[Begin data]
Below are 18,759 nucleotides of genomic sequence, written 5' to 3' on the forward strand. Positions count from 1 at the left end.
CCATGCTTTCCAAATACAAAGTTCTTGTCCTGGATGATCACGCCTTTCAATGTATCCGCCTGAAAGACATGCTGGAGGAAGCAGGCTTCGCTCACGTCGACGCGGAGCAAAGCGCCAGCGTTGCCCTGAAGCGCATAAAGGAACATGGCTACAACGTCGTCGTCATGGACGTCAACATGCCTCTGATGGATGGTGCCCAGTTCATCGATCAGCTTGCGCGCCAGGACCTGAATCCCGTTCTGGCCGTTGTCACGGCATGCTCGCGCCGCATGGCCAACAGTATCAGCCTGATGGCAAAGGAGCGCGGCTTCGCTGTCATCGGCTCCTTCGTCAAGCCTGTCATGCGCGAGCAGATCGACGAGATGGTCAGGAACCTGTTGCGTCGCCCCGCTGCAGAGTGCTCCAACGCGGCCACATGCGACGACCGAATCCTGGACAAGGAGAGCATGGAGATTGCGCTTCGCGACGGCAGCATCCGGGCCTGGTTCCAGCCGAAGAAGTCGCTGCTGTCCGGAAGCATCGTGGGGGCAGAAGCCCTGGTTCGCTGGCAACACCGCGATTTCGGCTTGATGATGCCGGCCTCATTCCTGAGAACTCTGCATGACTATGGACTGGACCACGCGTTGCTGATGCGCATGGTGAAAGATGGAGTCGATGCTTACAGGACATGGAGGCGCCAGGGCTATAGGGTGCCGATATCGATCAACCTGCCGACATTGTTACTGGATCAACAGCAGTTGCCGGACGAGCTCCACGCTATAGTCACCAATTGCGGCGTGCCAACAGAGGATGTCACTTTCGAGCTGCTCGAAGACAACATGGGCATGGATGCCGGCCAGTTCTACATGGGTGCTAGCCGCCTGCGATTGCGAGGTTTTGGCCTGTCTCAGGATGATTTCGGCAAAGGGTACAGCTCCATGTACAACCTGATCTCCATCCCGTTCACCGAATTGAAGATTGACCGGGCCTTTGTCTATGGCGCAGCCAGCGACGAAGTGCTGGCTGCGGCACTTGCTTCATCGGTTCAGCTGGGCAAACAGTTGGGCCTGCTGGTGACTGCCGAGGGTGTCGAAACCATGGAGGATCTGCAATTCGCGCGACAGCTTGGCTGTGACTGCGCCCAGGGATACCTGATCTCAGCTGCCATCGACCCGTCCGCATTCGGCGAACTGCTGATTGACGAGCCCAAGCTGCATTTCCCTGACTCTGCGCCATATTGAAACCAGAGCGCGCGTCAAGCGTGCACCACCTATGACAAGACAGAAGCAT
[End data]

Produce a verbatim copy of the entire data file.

Below are 18,759 nucleotides of genomic sequence, written 5' to 3' on the forward strand. Positions count from 1 at the left end.
CCATGCTTTCCAAATACAAAGTTCTTGTCCTGGATGATCACGCCTTTCAATGTATCCGCCTGAAAGACATGCTGGAGGAAGCAGGCTTCGCTCACGTCGACGCGGAGCAAAGCGCCAGCGTTGCCCTGAAGCGCATAAAGGAACATGGCTACAACGTCGTCGTCATGGACGTCAACATGCCTCTGATGGATGGTGCCCAGTTCATCGATCAGCTTGCGCGCCAGGACCTGAATCCCGTTCTGGCCGTTGTCACGGCATGCTCGCGCCGCATGGCCAACAGTATCAGCCTGATGGCAAAGGAGCGCGGCTTCGCTGTCATCGGCTCCTTCGTCAAGCCTGTCATGCGCGAGCAGATCGACGAGATGGTCAGGAACCTGTTGCGTCGCCCCGCTGCAGAGTGCTCCAACGCGGCCACATGCGACGACCGAATCCTGGACAAGGAGAGCATGGAGATTGCGCTTCGCGACGGCAGCATCCGGGCCTGGTTCCAGCCGAAGAAGTCGCTGCTGTCCGGAAGCATCGTGGGGGCAGAAGCCCTGGTTCGCTGGCAACACCGCGATTTCGGCTTGATGATGCCGGCCTCATTCCTGAGAACTCTGCATGACTATGGACTGGACCACGCGTTGCTGATGCGCATGGTGAAAGATGGAGTCGATGCTTACAGGACATGGAGGCGCCAGGGCTATAGGGTGCCGATATCGATCAACCTGCCGACATTGTTACTGGATCAACAGCAGTTGCCGGACGAGCTCCACGCTATAGTCACCAATTGCGGCGTGCCAACAGAGGATGTCACTTTCGAGCTGCTCGAAGACAACATGGGCATGGATGCCGGCCAGTTCTACATGGGTGCTAGCCGCCTGCGATTGCGAGGTTTTGGCCTGTCTCAGGATGATTTCGGCAAAGGGTACAGCTCCATGTACAACCTGATCTCCATCCCGTTCACCGAATTGAAGATTGACCGGGCCTTTGTCTATGGCGCAGCCAGCGACGAAGTGCTGGCTGCGGCACTTGCTTCATCGGTTCAGCTGGGCAAACAGTTGGGCCTGCTGGTGACTGCCGAGGGTGTCGAAACCATGGAGGATCTGCAATTCGCGCGACAGCTTGGCTGTGACTGCGCCCAGGGATACCTGATCTCAGCTGCCATCGACCCGTCCGCATTCGGCGAACTGCTGATTGACGAGCCCAAGCTGCATTTCCCTGACTCTGCGCCATATTGAAACCAGAGCGCGCGTCAAGCGTGCACCACCTATGACAAGACAGAAGCAT